WASHINGTON – A 20-year-old military weather satellite apparently exploded in orbit Feb. 3 following what the U.S. Air Force described as a sudden temperature spike.
The "catastrophic event" produced 43 pieces of space debris, according to Air Force Space Command, which disclosed the loss of the satellite Feb. 27 in response to questions from SpaceNews.
The satellite, Defense Meteorological Satellite Program Flight 13, was the oldest continuously operational satellite in the DMSP weather constellation. [Worst Space Debris Events of All Time]
Launched in 1995, DMSP-F13 provided thousands of hours of weather imagery to Air Force and Navy forecasters before transitioning to a backup role in 2006. The Air Force said its sudden loss would have minimal impact.
"Because this satellite was no longer used by the National Weather Service or the Air Force Weather Agency, the impact of the loss of this satellite is minimal," the Air Force said. "We anticipate real-time weather data for tactical users will be slightly reduced without this satellite, but its data was not being used for weather forecast modeling."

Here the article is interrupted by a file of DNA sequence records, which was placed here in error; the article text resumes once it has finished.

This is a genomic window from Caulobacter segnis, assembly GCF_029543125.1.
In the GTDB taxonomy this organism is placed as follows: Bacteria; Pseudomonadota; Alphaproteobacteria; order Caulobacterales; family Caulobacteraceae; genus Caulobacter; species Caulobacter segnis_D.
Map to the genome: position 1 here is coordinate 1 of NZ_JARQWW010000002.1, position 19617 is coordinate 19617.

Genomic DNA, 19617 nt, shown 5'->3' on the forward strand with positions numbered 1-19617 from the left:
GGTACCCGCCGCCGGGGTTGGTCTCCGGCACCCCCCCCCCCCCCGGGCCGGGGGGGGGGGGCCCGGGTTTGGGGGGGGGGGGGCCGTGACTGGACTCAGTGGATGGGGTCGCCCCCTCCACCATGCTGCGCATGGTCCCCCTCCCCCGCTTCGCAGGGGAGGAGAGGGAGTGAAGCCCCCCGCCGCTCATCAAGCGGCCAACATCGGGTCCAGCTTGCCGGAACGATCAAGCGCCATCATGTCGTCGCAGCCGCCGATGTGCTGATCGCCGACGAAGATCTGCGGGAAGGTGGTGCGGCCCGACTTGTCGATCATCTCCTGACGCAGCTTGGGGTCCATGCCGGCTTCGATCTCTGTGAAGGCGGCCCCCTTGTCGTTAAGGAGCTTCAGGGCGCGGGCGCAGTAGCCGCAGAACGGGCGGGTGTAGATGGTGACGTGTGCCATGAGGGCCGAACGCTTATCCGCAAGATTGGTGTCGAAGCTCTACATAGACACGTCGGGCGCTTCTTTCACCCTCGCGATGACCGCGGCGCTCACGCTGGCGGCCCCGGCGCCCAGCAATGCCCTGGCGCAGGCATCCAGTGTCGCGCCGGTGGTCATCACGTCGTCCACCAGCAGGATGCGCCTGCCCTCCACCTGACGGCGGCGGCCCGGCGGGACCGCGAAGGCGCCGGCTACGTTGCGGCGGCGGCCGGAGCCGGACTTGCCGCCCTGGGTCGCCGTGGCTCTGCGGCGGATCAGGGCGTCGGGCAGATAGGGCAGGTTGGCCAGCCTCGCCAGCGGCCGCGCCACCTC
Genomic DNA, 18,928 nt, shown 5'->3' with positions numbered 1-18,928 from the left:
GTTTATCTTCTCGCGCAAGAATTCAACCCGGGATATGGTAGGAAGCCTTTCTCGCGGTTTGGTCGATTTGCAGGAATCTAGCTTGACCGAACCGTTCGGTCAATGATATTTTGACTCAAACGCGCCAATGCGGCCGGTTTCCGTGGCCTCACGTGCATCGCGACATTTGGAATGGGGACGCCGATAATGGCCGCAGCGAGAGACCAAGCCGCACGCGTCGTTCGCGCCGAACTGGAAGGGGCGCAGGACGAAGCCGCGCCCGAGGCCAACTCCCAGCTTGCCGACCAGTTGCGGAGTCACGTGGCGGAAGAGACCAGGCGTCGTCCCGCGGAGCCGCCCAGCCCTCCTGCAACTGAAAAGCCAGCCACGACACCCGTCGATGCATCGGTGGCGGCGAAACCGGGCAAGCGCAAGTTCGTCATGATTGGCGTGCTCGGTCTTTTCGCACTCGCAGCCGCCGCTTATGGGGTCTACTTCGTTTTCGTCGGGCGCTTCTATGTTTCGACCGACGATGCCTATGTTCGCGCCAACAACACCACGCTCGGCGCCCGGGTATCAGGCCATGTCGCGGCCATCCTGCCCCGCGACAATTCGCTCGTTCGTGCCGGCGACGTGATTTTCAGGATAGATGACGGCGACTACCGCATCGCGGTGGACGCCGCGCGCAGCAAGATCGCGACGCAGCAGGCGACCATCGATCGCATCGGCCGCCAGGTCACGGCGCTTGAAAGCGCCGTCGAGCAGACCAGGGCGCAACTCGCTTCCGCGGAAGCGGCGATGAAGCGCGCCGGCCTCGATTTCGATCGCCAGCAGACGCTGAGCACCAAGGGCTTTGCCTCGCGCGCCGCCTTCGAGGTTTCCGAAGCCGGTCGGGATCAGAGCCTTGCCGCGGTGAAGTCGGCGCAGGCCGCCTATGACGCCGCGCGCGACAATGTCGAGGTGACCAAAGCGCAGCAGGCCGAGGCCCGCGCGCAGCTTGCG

The Air Force still has six DMSP satellites in service following the launch last April of DMSP-F19. A seventh satellite, DMSP-F20, was under consideration for a 2016 launch as recently as November.
Air Force Space Command said DMSP-F13's power subsystem experienced "a sudden spike in temperature" followed by "an unrecoverable loss of attitude control." As DMSP operators were deciding to "render the vehicle safe" the Joint Space Operations Center at Vandenberg Air Force Base, California, identified a debris field near the satellite.
The Air Force said it is continuing to track the debris and will issue conjunction warnings if necessary.
"While the initial response is complete, JSpOC personnel will continue to assess this event to learn more about what happened and what it will mean for users within this orbit," said Air Force Col. John Giles, the Joint Space Operations Center’s director.
DMSP-F13 flew in a 800-kilometer sun-synchronous polar orbit popular for weather and spy satellites.
The first public indication of a problem with DMSP-F13 came from T.S. Kelso, a senior research astrodynamicist for Analytical Graphics' Center for Space Standards and Innovation in Colorado Springs, Colorado, who noted Feb. 25 that there had been "another debris event with 26 new pieces" in addition to five previously cataloged DMSP-F13 objects.
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